The price of rhodium has rocketed this year, largely on the back of growing demand from automakers in China.
Still, due to its rarity, the small size of the market and concentrated supply, prices are generally volatile. But while this surge currently shows no signs of abating, there could be a limit beyond which the market will refuse to go.
On 20 December 2017, the rhodium price was $1,610 per troy ounce, around $1,000 an ounce higher than the 12-year lows it hit in mid-2016. But 2017 has been a year of two halves for the rare silver-white metal, which is mainly used in the production of three-way catalytic converters for gasoline engines to clean up emissions.
2017: rhodium’s wayward year
In the first half, particularly the first quarter of 2017, prices rose due to speculative buying from banks and investment funds. But when industrial demand started to wane in April as prices hit $1,025 to $1,030 an ounce, the market dipped lower as speculators reduced their bids in order to attract buyers.
Come the second half of the year and demand from several industrial sectors, especially the global automotive, was on the up again.
“This demand for rhodium accelerated as palladium prices exceeded those of platinum amid growing reports of a substantial supply deficit,” explains Nick Jonson, senior editor of markets at S&P Global Platts, a provider of energy and commodities information and a source of benchmark price assessments. “The cheaper platinum is attractive to automakers, but they need more rhodium to be as effective in reducing greenhouse gases and air pollutants. Industrial demand remained steady in H2, even as some speculative funds offered substantial volumes to the market.”
While China’s auto sector was driving this growth due to the government incentivising the switch to cars reliant on rhodium, the light vehicle passenger auto sectors in other regions such as the US played a key supporting role. 2017 also saw healthy, albeit sporadic, levels of buying from the glass and chemical sectors globally.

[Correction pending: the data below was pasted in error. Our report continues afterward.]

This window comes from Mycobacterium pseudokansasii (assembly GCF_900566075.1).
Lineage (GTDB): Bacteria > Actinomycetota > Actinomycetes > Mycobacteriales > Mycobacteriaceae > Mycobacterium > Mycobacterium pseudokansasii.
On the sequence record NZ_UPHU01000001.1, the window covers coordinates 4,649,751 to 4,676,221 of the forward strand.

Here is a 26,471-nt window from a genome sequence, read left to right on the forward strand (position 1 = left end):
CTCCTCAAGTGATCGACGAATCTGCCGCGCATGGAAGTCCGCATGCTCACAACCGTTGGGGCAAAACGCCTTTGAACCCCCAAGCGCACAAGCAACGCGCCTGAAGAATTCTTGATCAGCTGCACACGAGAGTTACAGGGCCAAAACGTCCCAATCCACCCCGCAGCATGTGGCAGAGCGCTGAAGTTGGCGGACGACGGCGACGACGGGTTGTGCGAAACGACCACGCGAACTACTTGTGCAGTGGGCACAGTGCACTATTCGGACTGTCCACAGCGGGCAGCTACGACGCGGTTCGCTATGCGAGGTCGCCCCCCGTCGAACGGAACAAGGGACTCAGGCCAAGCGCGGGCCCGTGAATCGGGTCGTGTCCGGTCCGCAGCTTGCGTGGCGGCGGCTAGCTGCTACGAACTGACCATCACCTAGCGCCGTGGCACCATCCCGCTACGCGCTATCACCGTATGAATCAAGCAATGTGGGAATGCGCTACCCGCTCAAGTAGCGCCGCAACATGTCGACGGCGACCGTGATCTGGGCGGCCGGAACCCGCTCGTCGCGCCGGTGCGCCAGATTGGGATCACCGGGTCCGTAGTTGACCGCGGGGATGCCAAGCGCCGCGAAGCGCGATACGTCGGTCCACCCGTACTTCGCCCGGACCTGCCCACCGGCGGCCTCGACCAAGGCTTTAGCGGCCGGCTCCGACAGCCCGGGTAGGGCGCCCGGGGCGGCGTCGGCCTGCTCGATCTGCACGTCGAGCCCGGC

Fundamentals of the rhodium market
Rhodium prices are typically volatile due to a combination of its rarity and the concentrated nature of its supply. South Africa alone produces roughly 80% of the world’s rhodium, which is extracted as a byproduct of platinum and nickel mining, with about one quarter of rhodium production coming from secondary sources, mainly recycled catalytic converters.
The impact that even small changes in supply and demand can have on rhodium prices was best demonstrated around ten years ago. The metal touched $10,025 an ounce just ahead of the 2008 financial crisis, but dropped by 90% before the end of that year.
While around three quarters of global demand for rhodium comes from the auto sector, it is also broadly used in manufacturing. Approximately 5%-7% of global rhodium consumption is in the chemical sector, where rhodium and platinum-rhodium catalysts are used in the production of oxo-alcohol manufacturing, as well as the production of nitric oxide, a raw material for manufacturing fertilisers, explosives and nitric acid.
Its use in glass-based products accounts for a further 3%-6% of rhodium consumption each year. Due to their high melting points, strength and resistance to corrosion, rhodium and platinum can be alloyed to create glass reinforcement fibre for digital displays.
The outlook for 2018
Looking ahead, there are strong indications that prices will continue to move higher in the first half of this year, if demand for gasoline-powered and hybrid vehicles is maintained and palladium, which rose in price by more than 50% in 2017, continues to outpace platinum.
“The biggest single factor I see [influencing the market] is whether demand for gasoline-powered vehicles will continue to rise at the expense of diesel-powered vehicles,” Jonson says. “If so, automakers will continue to buy rhodium to mix with platinum in the catalytic converters for gasoline-powered vehicles, especially in China, which has demonstrated a firm commitment to control polluting industries and products.”
Jonson is also keen to stress that there is a potential limit to the amount prices can rise. “Over the past seven years, rhodium has faced strong resistance from industrial consumers, especially automakers, when prices reached the $2,300-$2,500 an ounce range,” he notes. “There is a very real chance automakers may try to find substitutes for rhodium if prices rise too high. They did so in the months and years after June 2008, when rhodium prices hit $10,000/oz.”
In the near future, however, there’s little danger prices will soar that high. “Prices should continue to flow and I believe rhodium should continue the strong trend higher breaking through the $2,000 mark,” predicts Phillip Streible, senior market strategist at RJO Futures. “China is already the largest automobile market,” he adds, as “rising auto sales have been the main driver for the rally [in rhodium prices] and China’s economy has been picking up steam, therefore vehicle sales should continue to rise.”